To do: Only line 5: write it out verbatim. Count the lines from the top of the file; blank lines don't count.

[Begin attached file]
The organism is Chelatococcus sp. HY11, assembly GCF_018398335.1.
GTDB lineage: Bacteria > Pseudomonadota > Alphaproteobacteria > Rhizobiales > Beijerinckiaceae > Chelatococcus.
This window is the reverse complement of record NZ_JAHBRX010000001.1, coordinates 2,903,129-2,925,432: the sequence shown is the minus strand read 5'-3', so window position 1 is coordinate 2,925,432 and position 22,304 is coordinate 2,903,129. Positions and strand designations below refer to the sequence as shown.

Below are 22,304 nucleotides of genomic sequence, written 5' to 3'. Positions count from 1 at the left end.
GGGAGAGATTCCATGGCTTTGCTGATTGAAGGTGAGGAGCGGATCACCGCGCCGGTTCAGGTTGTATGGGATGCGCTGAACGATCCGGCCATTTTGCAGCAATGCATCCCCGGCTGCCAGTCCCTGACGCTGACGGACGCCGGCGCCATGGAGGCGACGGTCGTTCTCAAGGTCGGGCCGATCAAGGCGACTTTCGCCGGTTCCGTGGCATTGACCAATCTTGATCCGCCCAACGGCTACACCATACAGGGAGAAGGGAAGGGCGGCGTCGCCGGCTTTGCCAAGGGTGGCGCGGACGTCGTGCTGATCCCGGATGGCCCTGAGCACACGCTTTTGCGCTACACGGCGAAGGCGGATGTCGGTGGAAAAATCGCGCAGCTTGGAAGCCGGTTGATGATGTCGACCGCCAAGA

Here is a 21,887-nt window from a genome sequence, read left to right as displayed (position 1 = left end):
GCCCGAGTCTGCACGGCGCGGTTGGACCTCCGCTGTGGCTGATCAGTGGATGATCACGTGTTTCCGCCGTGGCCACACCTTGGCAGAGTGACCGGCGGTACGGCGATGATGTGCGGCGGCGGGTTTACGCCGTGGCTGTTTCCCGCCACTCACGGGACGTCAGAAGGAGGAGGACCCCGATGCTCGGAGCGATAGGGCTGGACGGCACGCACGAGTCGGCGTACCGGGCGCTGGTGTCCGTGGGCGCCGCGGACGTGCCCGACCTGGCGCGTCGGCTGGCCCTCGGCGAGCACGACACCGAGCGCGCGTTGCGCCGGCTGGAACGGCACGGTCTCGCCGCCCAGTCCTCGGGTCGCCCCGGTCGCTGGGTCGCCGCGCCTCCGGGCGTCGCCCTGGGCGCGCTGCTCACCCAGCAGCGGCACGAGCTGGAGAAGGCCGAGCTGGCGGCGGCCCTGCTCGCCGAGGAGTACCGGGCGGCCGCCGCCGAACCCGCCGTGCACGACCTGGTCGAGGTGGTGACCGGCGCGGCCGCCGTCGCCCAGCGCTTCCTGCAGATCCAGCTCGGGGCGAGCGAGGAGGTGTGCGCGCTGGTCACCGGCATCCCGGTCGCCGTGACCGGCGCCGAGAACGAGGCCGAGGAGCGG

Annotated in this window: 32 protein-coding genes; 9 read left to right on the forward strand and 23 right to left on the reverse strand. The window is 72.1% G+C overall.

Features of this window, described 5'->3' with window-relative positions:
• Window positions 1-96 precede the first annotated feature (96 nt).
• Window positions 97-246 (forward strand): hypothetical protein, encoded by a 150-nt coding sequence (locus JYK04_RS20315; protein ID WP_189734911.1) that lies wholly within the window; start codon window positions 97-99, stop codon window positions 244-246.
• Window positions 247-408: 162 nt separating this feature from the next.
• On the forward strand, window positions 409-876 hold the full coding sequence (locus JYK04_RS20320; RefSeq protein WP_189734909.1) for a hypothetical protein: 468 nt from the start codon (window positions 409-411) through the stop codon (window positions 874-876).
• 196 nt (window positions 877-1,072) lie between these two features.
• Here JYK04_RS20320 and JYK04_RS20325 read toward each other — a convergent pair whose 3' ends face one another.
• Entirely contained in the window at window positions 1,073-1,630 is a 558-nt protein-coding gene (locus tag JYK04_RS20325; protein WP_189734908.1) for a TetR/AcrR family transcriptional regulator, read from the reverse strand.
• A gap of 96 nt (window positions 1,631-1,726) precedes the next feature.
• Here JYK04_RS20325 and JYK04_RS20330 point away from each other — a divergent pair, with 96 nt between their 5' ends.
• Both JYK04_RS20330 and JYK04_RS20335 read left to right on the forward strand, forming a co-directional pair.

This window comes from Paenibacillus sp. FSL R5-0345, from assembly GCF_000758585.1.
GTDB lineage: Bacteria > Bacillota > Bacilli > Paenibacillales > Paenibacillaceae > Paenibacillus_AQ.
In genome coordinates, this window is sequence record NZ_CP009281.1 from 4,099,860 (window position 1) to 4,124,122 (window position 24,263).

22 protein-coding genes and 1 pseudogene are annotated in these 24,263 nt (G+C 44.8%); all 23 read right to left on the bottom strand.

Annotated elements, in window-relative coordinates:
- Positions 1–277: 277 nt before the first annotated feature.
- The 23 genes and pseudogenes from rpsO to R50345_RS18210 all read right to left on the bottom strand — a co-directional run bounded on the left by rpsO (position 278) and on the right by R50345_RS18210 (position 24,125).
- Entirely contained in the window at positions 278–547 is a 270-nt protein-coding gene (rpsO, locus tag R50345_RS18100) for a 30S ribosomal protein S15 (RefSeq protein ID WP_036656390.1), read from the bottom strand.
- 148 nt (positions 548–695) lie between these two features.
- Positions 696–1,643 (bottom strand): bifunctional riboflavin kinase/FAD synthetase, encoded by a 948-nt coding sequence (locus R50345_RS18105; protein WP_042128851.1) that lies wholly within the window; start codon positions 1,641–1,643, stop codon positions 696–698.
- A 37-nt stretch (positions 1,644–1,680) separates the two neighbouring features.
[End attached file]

GGGAGAGATTCCATGGCTTTGCTGATTGAAGGTGAGGAGCGGATCACCGCGCCGGTTCAGGTTGTATGGGATGCGCTGAACGATCCGGCCATTTTGCAGCAATGCATCCCCGGCTGCCAGTCCCTGACGCTGACGGACGCCGGCGCCATGGAGGCGACGGTCGTTCTCAAGGTCGGGCCGATCAAGGCGACTTTCGCCGGTTCCGTGGCATTGACCAATCTTGATCCGCCCAACGGCTACACCATACAGGGAGAAGGGAAGGGCGGCGTCGCCGGCTTTGCCAAGGGTGGCGCGGACGTCGTGCTGATCCCGGATGGCCCTGAGCACACGCTTTTGCGCTACACGGCGAAGGCGGATGTCGGTGGAAAAATCGCGCAGCTTGGAAGCCGGTTGATGATGTCGACCGCCAAGA